Why We’re Desperate for Good Dads
Bo Stern’s Blog features her blog post “Why We’re Desperate for Good Dads.”
I read her post and liked it a lot. I wanted to share it with the world, or at least on FB. But I find myself hesitant to share random thoughts or things I like on FB, out of concern it will be perceived in the wrong light, for a variety of reasons. One reason is I don’t want my former husband… yes, I still have difficulty using the term “ex,” or his family to think I am taking a crack at him. I’m not. I simply agree with Bo, with all my heart, that good dads are a rare commodity these days. And, their value is underrated. Like water and sleep, in spite of the potential to have it in abundance (I’m talking about our current day America), we often don’t recognize the benefits of each to our overall well being. Granted, things have changed substantially from 20 plus years ago. So many of us carry water bottles with us to ensure we are getting what we need. But even with that, drinking water is an education. We must be intentional about it, almost forcing it on ourselves, or our children. I call myself the water Nazi. All summer the kids here my mantra: “8 ounces an hour and you won’t be sorry.” I could go on and on with this topic, but I simply want to share Bo’s post right now.
Bo expressed her thoughts about dads, and shared Michelle Watson’s new book. It’s easier for Bo to express herself about the need for great dads, because she has a great dad for her children. It’s unlikely her comments will be suspect. I would like my comments to be without suspicion that I’m targeting my own kids’ dad. It’s true this is a sensitive topic for me, but our family aside, the topic is real and relevant, and the article is worth reading and considering. I’d love to endorse Michelle’s book, but I haven’t read it. But I do know Michelle (she goes to our church), and I can endorse her!
On a side note, I had a hard day yesterday. So many things that need attention, and that familiar sense of being overwhelmed hit me hard. But the day ended with such a happy note. A couple of friends came over and with their help, the TV is hung, a large very heavy mirror is hung, (make that 2 heavy mirrors), a piano was moved, the couch was moved, a light fixture was hung from the ceiling, an armoire was moved, my son was picked up, taken, and picked up again from 2 activities, I prepared him chicken friend steak with amazing gravy, the dishes were done, a clock was hung, a plaque was hung, two art pieces were hung, a huge bucket, like 6 feet long, by 2 feet wide huge, filled with electrical things was assessed and emptied of junk I didn’t need… you get the idea. So many tasks were completed that when they left I could see the forest through the trees… or whatever that cliche is, I could see it… I could move ahead with some clarity.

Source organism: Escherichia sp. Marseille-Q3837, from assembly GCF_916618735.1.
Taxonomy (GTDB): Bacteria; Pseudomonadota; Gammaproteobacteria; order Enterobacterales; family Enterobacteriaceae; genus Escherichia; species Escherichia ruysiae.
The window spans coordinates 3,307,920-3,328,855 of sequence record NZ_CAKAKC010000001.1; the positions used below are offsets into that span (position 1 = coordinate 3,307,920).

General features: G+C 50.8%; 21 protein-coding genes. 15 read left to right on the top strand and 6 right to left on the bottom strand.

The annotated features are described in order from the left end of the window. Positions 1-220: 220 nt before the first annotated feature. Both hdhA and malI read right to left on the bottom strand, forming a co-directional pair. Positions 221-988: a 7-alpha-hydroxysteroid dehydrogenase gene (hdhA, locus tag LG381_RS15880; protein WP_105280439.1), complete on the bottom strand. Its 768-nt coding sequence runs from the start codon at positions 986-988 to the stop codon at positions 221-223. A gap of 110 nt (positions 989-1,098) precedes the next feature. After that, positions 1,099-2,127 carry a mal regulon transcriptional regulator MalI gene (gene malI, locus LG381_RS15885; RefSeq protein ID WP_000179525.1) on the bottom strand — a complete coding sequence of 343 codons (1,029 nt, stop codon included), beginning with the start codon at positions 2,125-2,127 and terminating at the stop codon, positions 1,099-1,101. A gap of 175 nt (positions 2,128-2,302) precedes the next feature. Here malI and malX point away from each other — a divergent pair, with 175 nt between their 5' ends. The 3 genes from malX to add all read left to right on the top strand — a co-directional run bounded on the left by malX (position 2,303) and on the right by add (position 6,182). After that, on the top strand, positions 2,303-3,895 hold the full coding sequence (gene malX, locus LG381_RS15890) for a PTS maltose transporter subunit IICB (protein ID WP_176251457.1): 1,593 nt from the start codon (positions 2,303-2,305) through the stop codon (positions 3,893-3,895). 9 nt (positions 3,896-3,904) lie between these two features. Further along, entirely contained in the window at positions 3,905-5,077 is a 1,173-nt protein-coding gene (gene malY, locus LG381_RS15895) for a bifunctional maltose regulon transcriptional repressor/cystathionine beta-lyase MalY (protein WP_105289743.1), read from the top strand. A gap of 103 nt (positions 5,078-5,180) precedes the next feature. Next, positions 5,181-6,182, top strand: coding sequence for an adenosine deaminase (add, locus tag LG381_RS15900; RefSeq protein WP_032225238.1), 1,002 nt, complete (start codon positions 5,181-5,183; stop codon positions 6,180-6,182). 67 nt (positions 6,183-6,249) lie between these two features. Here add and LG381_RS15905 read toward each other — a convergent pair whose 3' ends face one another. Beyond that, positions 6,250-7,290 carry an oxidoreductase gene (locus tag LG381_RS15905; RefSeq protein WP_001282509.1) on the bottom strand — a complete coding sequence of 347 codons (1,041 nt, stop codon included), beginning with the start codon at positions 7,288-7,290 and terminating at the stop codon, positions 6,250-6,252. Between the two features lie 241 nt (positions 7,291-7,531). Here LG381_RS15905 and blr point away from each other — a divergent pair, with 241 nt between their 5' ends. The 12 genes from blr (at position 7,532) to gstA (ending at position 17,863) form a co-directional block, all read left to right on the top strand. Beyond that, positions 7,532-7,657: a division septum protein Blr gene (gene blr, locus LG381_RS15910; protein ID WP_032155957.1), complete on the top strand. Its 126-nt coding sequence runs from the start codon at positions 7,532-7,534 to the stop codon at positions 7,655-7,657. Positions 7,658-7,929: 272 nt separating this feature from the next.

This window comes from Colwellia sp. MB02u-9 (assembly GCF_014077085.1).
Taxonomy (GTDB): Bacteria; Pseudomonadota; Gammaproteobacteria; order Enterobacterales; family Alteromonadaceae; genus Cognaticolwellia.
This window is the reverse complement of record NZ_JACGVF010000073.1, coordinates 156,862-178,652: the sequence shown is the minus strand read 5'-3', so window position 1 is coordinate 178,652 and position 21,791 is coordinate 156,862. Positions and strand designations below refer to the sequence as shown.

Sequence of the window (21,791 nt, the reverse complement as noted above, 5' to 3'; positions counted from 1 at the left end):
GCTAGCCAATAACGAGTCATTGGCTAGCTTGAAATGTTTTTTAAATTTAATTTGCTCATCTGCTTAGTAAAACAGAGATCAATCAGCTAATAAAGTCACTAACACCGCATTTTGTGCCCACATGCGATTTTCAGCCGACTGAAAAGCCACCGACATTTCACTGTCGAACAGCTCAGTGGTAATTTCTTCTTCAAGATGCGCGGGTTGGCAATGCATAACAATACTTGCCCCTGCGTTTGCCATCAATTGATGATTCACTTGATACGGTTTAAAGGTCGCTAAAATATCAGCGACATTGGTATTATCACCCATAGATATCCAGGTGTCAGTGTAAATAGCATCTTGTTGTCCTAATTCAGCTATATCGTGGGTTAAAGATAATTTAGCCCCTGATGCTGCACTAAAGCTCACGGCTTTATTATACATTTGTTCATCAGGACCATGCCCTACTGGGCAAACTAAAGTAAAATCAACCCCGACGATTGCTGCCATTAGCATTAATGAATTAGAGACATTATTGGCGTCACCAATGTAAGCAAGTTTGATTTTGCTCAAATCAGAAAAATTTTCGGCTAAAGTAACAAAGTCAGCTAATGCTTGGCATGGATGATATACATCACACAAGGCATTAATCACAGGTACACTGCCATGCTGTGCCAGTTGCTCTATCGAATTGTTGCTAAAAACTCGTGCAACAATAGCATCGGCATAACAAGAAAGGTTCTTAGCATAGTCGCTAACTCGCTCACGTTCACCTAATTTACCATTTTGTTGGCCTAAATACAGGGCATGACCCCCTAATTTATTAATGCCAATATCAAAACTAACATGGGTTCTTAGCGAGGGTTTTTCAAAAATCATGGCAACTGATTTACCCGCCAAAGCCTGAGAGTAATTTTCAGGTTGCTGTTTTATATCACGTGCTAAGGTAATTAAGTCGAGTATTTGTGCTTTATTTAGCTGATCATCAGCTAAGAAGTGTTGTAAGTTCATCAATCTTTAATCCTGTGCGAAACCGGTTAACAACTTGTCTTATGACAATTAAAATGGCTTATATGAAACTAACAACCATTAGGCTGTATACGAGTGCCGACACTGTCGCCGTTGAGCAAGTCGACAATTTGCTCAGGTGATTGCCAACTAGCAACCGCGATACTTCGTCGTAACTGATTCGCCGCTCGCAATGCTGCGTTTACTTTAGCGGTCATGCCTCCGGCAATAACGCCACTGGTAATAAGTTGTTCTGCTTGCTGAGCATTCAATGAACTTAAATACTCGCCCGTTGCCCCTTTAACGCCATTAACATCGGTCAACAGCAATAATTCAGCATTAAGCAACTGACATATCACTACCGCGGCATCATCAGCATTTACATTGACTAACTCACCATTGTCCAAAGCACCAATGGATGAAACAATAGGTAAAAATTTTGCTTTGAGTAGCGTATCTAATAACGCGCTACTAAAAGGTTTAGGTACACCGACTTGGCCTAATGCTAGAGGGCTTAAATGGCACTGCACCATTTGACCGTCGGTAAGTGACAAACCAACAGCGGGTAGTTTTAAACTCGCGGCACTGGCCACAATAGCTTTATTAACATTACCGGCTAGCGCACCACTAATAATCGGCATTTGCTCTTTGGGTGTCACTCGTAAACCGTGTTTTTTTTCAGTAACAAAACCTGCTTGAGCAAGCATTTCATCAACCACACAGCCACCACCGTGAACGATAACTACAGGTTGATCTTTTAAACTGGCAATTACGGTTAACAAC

Before they came over, a friend texted and asked if I was o.k. I have no idea why she asked that. Nothing had occurred to tip her off that in that moment I was working in the garage and simultaneously downing a sleeve of Oreos. She asked, and I told. “It’s not my best day,” I texted. She proceeded to engage me, and in some weird semi comical way, I slowly got out of the space I was in. Shortly after our back and forth text and phone conversations is when my friends arrived and took on the heavy lifting therapy that I needed.
This morning I was filled with gratitude and relief. I thanked God for who he is, I thanked God for the Oreos and chicken fried steak and gravy that I ate too much of, and I thanked God for the friends he brought into my path yesterday.
God knows us, and gets us. I guess that makes sense. He created us.
Two are better than one, because they have a good return for their labor. If they stumble, the first will lift up his friend—but woe to anyone who is alone when he falls and there is no one to help him get up. Again, if two lie close together, they will keep warm, but how can only one stay warm? If someone attacks one of them, the two of them together will resist. Furthermore, the tri-braided cord is not soon broken.
It’s a favorite verse of mine, because it illustrates God’s intention for us. For us to give and receive, of each other. I often hear a friend say how lonely they feel. God intended us to live life with others, not as lone rangers. It stands to reason that when we’re doing life alone, we would feel lonely. I don’t very often feel lonely. I don’t know if I’m wired that way, or why that is. But I do know that I rarely rarely rarely avoid a knock at the door, or a phone call. I’m always glad I answered the door or picked up the phone (yikes.. do people ‘pick up phones anymore?’). Last night, I did both, and I’m glad I did.
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